Geoffrey Schmidt's work Description of a Kiss (performed with Ben Webster) consisted of the two artists crawling slowly towards each other on their bellies from opposite ends of an overhead beam, roped at the legs so that they never quite met, straining to kiss. Schmidt wore a head-dress of blue light bulbs which turned on at intervals throughout their short struggle . Schmidt's use of 'clunky' technology and 'primordial' body movements both described and undermined the 'primacy' of desire- "a kiss is just a kiss ... " gesturing across the cultural, historical and psychic layers which have produced (homo) sexual events and identities. The sound art performance Andy Warhol Live at the End of History by David Clarke and Kenneth Lyons, also held at the Princess Theatre as part of a separate Fringe event Re/Sound, also achieved a wonderful tension between the kitsch and sublime, sustaining a strong formal aesthetic in a theatrical space, with the effect of rewriting 'masculinity'.

These performances together with other politically charged works of Mental Kulturn (notably Nick Tsoutas' Welcome To Hell) were works of intense spectacle, which were at the same time able to maintain their own political agenda. They thoroughly challenged Baudrillardian/nihilistic notions of the passive impotence of spectacle which surrounded some debates of the early eighties.1 To return to my previous thoughts, there is no immanent quality in spectacle which renders it irremediably apolitical but rather political effects can only be considered when addressing the moment of context, artistic intention, audience reception, and so forth. The Princess Theatre became a focal point, for a short while, for a sector of the Brisbane 'art world', broadly speaking the politically left or fashionably alternate, but also a venue which was able to accommodate the heterogeneous communities of a metropolitan population (with a significant and regrettable absence of Murri involvement).

The Fringe program of performances held at the Queensland Art Gallery to accompany Surrealism: Revolution by Night retrieved surrealism and dada from their static historicity, institutional bracketing, middle class marketing, and revivified a provocative and political agenda. Which is also to revivify notions of the avant-garde. The Surrealist avant-garde is perhaps one of the most outstanding examples of mass cultural recuperation, "the appropriation of appositional practices upwards, the return of evacuated cultural goods downwards." (Crow, 258)

Breton and his companions had discovered in the sedimentary layers of earlier capitalist forms of life in Paris something like the material unconscious of the city, the residue of earlier repressions. But in retrieving marginal forms of consumption, in making that latent text manifest, they provided modern advertising with one of its most powerful visual tools that now familiar terrain in which commodities behave autonomously and create an alluring dreamscape of their own. (Crow, 257-258)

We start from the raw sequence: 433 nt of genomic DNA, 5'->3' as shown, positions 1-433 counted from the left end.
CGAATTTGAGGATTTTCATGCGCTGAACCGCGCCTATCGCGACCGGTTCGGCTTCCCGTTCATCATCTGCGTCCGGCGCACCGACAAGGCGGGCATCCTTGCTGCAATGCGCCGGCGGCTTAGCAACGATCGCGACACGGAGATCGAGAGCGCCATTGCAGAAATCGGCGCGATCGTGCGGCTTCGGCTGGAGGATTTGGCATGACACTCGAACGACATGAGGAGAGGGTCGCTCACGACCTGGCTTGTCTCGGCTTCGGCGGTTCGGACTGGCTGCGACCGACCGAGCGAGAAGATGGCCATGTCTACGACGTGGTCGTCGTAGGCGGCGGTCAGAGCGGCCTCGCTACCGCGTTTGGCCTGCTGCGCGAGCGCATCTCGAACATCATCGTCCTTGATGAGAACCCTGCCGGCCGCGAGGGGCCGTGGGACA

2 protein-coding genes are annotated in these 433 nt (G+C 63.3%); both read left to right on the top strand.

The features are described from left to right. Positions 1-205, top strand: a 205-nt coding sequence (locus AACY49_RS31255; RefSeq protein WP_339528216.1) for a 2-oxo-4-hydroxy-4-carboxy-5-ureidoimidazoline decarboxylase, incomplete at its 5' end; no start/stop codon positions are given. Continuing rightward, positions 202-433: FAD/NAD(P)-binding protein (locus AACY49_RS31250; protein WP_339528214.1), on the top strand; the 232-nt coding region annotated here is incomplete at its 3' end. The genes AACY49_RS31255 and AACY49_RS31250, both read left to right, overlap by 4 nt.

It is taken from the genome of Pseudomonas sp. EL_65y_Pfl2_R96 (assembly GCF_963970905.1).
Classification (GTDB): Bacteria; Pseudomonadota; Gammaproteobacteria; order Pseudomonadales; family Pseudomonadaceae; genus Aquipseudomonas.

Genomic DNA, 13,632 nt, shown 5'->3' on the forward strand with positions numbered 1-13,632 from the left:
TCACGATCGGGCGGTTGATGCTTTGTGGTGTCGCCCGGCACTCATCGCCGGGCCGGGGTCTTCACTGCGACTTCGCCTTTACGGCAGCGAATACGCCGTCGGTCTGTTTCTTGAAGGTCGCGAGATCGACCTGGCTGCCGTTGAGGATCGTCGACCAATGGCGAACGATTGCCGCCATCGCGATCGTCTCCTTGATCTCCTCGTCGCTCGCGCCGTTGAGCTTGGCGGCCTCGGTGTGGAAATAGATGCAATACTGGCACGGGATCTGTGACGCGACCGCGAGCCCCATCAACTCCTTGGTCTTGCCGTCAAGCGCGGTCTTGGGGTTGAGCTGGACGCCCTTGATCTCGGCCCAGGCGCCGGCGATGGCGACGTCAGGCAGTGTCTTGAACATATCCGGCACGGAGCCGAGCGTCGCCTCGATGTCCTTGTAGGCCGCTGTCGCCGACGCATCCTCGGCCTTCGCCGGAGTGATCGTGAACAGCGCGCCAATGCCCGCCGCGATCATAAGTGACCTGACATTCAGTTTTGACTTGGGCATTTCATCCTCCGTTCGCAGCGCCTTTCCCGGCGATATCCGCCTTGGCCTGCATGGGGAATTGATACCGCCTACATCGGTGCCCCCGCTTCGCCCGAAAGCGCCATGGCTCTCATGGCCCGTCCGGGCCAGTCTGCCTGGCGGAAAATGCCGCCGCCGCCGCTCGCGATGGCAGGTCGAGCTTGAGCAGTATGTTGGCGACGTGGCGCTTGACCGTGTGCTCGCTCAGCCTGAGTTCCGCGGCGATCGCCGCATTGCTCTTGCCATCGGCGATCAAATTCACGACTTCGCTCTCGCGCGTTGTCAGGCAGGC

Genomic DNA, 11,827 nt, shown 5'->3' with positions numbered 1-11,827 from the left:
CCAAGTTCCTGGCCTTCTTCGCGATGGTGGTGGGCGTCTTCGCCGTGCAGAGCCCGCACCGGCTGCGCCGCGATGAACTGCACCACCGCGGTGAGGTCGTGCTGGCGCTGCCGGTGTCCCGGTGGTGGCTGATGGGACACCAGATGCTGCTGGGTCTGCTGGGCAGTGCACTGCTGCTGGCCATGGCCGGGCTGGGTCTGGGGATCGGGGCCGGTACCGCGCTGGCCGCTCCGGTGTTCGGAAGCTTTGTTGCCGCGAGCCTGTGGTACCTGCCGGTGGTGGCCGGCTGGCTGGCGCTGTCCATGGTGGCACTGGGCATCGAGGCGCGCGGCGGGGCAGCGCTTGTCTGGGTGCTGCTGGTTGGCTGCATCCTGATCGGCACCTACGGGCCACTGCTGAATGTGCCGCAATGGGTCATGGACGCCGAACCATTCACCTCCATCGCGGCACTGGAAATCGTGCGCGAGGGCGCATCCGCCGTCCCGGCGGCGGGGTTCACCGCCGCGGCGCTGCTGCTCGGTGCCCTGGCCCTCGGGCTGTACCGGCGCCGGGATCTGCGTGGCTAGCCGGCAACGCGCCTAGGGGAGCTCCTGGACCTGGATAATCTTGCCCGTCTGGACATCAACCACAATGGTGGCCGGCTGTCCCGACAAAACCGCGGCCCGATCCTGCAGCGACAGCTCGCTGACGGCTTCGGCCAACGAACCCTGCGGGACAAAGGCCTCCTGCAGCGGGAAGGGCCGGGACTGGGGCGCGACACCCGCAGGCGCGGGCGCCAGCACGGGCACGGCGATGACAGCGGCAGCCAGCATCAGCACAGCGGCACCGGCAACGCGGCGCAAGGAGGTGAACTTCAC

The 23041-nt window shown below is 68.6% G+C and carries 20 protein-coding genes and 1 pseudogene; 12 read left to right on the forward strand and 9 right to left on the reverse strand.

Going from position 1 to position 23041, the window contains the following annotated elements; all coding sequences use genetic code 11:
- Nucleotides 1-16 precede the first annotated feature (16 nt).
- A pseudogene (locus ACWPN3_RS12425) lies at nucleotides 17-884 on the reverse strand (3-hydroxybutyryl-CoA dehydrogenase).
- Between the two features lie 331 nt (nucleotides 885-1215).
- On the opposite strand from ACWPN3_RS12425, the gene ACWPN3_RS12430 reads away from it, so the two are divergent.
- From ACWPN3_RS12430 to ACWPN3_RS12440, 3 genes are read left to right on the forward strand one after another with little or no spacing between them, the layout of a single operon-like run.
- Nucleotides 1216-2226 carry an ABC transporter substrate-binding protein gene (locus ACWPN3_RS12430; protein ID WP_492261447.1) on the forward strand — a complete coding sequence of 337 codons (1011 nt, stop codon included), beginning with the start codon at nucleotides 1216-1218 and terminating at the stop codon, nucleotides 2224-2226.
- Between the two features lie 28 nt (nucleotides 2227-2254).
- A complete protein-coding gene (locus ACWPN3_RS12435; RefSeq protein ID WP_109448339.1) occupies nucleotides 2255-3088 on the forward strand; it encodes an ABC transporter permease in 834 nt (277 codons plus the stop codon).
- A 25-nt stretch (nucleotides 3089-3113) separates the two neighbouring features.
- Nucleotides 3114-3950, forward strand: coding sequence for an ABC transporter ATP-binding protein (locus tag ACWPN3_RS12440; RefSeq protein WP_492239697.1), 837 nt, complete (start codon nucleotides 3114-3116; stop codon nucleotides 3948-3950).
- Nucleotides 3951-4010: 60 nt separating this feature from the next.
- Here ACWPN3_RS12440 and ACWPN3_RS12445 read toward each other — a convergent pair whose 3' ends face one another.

While crowds queued for an hour or more to get into the surrealist exhibition, performances took place in the main gallery areas, beside the queuesentertaining, unsettling, and embarrassing audiences while they waited (exposed to local contemporary performance art by default). People made a conscious effort to ignore Peggy Wallach's performance which was occurring a few feet away. The performance was entitled Roller Ball Baby ... Q. How many artists does it take to screw in a light bulb? A . Milk bottles, hair-balls, fluores cent p{nk, mowed lawn! The artist dressed in a red velvet dress with one breast bared, limping in one high-heeled shoe, and face obscured by her black hair brushed forward, rolled hair balls over the gallery floor, repeating a phrase which echoed quite loudly around the water mall. The work was a parody of Surrealism's parody of femininity, a double entendre which was black and confrontational in its humour. The performance also referenced the works of Meret Oppenheim (of which only one was included in Revolution by Night).

The alienating effect which this performance had on a non-initiated audience is a 'traditional' avant-garde strategy. avant-gardism is, among other things, a social strategy by which artists both engage with and differentiate themselves from the contemporary field of cultural politics. However, such a dislocation cannot be understood outside the particular cultural, political, and economic conditions which make it possible.

Avant-gardism and modernist ideals developed only within certain metropolitan intellectual formations at particular stages in the history of the not-yet-stabilised capitalist states. These formations depended on metropolitan centres for their arenas of intervention, for their institutional bases, for their access to publicity and communications, and for the professional and leisure class audience which could support their activities. (Tagg, 161)